The NFL dropped the ball. Again.

by The Mesa Messenger Editorial Staff

It will go down as one of the most memorable games in championship history. Down by 28, The New England Patriots created a comeback for the ages, taking down the Atlanta Falcons in Super Bowl 51, the first-ever Super Bowl to feature an overtime period. In a game that featured more than its fair share of memorable plays, it seemed almost like a perfect ending to a crazy night when James White reached the endzone to give the Patriots another title. Except for one problem.

The game shouldn’t have ended then.

For a league so popular, the NFL has once again shown one of its biggest flaws during its biggest showcase. The overtime rules are broken, as was shown Super Bowl Sunday when NFL MVP Matt Ryan and the league’s best offense were forced to sit and watch the Patriots score on the opening drive of overtime without the ability to rebuttal. For the second time in a decade, it’s time for the league to fix the rules regarding overtime.

This isn’t a difficult fix. In fact, the biggest argument to change the rules is that it would be incredibly simple to do so. Every other major sports league outside of the NFL has its overtime rules working efficiently. In the NBA, NHL, MLB, etc. every team has a chance to score and allows its opponents a chance to answer. Not the NFL, which takes that ability away if the team that gets the ball first scores a touchdown. If the NFL simply allows both teams a chance of possession, the problem would go away.

This is even more important in the postseason, which has seen its fair share of controversy with the overtime rules. Denver Bronco fans will always have fond memories of Tim Tebow’s pass to Demaryius Thomas in the 2011 NFL Playoffs. In the quickest overtime period in history, Tebow connected with Thomas for an 80 TD pass in the first play of the period. It was an amazing moment, but there is a feeling that the Pittsburgh Steeler got a raw deal by being denied the opportunity to get the ball and answer, especially considering they had the momentum. This was a bigger problem back in the 2009 NFC Championship game when the New Orleans Saints punched their Super Bowl ticket by kicking a field goal in the opening drive of overtime and beating the Minnesota Vikings.

The issue is that when a season is on the line, like it is in the playoffs, the idea both teams don’t have the ball with at least a chance to score is ridiculous. How is it that in the championship game, the Atlanta Falcons didn’t get the chance to answer the Patriots with the title at stake? It’s an unfair and broken system.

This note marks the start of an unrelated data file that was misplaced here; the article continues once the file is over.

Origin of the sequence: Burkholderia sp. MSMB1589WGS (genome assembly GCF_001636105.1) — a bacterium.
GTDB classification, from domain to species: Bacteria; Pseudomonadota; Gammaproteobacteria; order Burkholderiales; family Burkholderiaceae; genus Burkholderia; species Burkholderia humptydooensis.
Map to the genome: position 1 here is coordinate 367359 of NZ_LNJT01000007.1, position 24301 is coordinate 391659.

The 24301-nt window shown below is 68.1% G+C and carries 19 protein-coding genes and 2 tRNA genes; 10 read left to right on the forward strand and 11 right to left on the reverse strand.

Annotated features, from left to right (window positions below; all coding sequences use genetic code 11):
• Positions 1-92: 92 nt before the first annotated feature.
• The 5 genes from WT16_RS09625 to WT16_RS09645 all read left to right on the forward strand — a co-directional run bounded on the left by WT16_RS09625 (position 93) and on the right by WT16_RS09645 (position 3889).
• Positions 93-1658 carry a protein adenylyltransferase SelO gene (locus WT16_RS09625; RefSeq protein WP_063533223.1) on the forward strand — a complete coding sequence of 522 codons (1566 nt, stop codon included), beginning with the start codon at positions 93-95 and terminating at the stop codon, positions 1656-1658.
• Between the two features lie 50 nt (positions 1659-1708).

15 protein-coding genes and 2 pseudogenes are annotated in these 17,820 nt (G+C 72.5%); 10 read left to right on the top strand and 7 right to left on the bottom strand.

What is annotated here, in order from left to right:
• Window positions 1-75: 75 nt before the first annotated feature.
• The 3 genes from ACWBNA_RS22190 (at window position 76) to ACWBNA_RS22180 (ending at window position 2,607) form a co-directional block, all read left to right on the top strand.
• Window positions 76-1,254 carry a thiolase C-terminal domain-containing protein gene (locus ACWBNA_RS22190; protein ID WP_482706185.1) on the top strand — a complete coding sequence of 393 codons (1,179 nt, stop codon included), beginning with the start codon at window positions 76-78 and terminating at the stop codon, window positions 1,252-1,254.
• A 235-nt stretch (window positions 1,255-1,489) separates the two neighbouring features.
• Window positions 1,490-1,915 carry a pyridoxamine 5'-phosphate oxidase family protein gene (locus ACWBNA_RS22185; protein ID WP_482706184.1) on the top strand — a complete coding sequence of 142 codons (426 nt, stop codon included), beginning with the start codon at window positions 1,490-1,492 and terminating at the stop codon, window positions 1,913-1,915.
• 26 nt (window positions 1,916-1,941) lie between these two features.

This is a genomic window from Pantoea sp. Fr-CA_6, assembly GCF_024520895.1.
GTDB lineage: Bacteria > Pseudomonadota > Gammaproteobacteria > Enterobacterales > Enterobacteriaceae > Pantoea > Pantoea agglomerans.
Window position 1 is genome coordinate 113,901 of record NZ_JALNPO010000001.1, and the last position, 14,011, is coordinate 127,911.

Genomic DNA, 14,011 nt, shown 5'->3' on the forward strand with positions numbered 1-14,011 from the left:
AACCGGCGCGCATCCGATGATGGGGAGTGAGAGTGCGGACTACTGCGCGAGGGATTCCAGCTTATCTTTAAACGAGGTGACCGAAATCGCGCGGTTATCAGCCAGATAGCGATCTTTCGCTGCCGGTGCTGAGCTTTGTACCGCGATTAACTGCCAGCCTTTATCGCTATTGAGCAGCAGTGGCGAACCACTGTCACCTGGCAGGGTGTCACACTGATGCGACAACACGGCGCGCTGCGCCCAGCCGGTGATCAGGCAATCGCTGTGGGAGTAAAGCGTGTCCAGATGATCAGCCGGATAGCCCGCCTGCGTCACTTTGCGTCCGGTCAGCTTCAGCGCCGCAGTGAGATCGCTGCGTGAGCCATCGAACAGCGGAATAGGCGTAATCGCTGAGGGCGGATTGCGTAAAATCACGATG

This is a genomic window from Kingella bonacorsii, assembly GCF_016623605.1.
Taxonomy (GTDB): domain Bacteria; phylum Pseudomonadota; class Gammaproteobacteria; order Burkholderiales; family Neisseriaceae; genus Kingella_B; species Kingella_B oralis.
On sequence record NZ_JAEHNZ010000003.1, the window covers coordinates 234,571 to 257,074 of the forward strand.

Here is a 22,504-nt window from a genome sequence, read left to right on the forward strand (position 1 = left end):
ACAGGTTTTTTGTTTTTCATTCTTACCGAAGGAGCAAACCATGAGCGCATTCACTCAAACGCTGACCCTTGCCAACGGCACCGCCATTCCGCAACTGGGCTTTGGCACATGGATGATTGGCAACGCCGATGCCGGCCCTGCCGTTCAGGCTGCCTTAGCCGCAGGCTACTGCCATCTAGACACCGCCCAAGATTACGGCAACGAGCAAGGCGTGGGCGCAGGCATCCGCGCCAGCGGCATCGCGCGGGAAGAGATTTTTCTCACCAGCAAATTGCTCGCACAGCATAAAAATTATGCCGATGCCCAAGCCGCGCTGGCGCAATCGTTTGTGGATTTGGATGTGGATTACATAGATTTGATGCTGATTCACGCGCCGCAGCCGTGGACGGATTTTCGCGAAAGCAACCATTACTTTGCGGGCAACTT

Know who also thinks this system is broken? Reigning Super Bowl Champion and Head Coach of the Patriots Bill Belichick. Back in 2012 after the Patriots beat the Jets in overtime, a reporter asked Belichick if the overtime rules was the fairest system the league could come up with. His response?

“Well I don’t like it. No.”

Belichick would go on to suggest the overtime period would feature some strategy rather than if a lucky flip of the coin. He advocated an overtime period of 8 or 10 minutes would be enforced and let the game be decided that way.

That is a valid reason, but there could be another, perhaps more exciting way to settle overtime periods. Take a page out of college football’s playbook. Have each team begin their overtime possession at the 50-yard line (15 yards further than college) and see if a team can either score a touchdown or field goal. If they do, the other team has to answer or can win if they score a touchdown while their opponents kicked a field goal. If the first team didn’t score, all their opponents have to do to win is to get points on the board to win. Simple, easy and exciting.

Super Bowl Sunday will be remembered as the greatest comeback in championship history and trophy for New England, but it should also be remembered as the time the league’s overtime rules and its flaws were showcased for the nation to see.

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